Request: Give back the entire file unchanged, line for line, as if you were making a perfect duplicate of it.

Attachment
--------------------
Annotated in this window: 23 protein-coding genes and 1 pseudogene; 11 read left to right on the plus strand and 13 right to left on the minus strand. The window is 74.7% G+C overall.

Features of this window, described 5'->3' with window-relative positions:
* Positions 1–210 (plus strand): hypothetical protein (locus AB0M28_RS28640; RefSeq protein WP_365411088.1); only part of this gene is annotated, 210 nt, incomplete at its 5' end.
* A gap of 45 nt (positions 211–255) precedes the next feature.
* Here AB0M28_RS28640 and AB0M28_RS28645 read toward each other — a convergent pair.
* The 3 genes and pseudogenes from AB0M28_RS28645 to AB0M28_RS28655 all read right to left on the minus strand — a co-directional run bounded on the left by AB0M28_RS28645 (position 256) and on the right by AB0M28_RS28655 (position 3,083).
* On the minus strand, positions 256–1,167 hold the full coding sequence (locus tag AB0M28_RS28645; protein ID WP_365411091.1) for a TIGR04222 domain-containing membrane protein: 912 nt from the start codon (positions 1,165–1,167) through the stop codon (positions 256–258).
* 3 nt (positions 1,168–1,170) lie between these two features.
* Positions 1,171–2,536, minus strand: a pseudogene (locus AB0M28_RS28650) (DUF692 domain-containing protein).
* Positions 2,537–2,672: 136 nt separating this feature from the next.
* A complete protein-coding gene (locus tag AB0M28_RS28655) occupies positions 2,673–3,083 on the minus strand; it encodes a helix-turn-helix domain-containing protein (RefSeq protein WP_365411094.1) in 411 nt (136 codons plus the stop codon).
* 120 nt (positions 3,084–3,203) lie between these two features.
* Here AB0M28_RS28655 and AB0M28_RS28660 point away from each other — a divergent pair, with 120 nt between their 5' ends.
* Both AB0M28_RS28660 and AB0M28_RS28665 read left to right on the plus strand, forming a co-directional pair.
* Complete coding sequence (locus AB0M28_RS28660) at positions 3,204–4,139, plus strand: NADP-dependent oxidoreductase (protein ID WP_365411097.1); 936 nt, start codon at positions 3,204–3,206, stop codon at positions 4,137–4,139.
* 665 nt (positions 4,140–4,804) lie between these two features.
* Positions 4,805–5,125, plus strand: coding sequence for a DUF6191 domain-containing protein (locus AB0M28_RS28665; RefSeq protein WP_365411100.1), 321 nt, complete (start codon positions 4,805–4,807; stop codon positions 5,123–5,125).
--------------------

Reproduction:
Annotated in this window: 23 protein-coding genes and 1 pseudogene; 11 read left to right on the plus strand and 13 right to left on the minus strand. The window is 74.7% G+C overall.

Features of this window, described 5'->3' with window-relative positions:
* Positions 1–210 (plus strand): hypothetical protein (locus AB0M28_RS28640; RefSeq protein WP_365411088.1); only part of this gene is annotated, 210 nt, incomplete at its 5' end.
* A gap of 45 nt (positions 211–255) precedes the next feature.
* Here AB0M28_RS28640 and AB0M28_RS28645 read toward each other — a convergent pair.
* The 3 genes and pseudogenes from AB0M28_RS28645 to AB0M28_RS28655 all read right to left on the minus strand — a co-directional run bounded on the left by AB0M28_RS28645 (position 256) and on the right by AB0M28_RS28655 (position 3,083).
* On the minus strand, positions 256–1,167 hold the full coding sequence (locus tag AB0M28_RS28645; protein ID WP_365411091.1) for a TIGR04222 domain-containing membrane protein: 912 nt from the start codon (positions 1,165–1,167) through the stop codon (positions 256–258).
* 3 nt (positions 1,168–1,170) lie between these two features.
* Positions 1,171–2,536, minus strand: a pseudogene (locus AB0M28_RS28650) (DUF692 domain-containing protein).
* Positions 2,537–2,672: 136 nt separating this feature from the next.
* A complete protein-coding gene (locus tag AB0M28_RS28655) occupies positions 2,673–3,083 on the minus strand; it encodes a helix-turn-helix domain-containing protein (RefSeq protein WP_365411094.1) in 411 nt (136 codons plus the stop codon).
* 120 nt (positions 3,084–3,203) lie between these two features.
* Here AB0M28_RS28655 and AB0M28_RS28660 point away from each other — a divergent pair, with 120 nt between their 5' ends.
* Both AB0M28_RS28660 and AB0M28_RS28665 read left to right on the plus strand, forming a co-directional pair.
* Complete coding sequence (locus AB0M28_RS28660) at positions 3,204–4,139, plus strand: NADP-dependent oxidoreductase (protein ID WP_365411097.1); 936 nt, start codon at positions 3,204–3,206, stop codon at positions 4,137–4,139.
* 665 nt (positions 4,140–4,804) lie between these two features.
* Positions 4,805–5,125, plus strand: coding sequence for a DUF6191 domain-containing protein (locus AB0M28_RS28665; RefSeq protein WP_365411100.1), 321 nt, complete (start codon positions 4,805–4,807; stop codon positions 5,123–5,125).